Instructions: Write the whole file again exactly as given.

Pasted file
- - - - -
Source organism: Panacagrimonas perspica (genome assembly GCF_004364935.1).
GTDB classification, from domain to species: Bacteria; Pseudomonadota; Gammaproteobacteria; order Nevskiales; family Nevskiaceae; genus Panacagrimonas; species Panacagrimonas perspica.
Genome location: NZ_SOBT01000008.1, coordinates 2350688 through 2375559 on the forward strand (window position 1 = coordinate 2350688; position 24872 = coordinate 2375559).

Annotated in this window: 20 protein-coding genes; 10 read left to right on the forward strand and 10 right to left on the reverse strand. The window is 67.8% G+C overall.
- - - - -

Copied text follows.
Source organism: Panacagrimonas perspica (genome assembly GCF_004364935.1).
GTDB classification, from domain to species: Bacteria; Pseudomonadota; Gammaproteobacteria; order Nevskiales; family Nevskiaceae; genus Panacagrimonas; species Panacagrimonas perspica.
Genome location: NZ_SOBT01000008.1, coordinates 2350688 through 2375559 on the forward strand (window position 1 = coordinate 2350688; position 24872 = coordinate 2375559).

Annotated in this window: 20 protein-coding genes; 10 read left to right on the forward strand and 10 right to left on the reverse strand. The window is 67.8% G+C overall.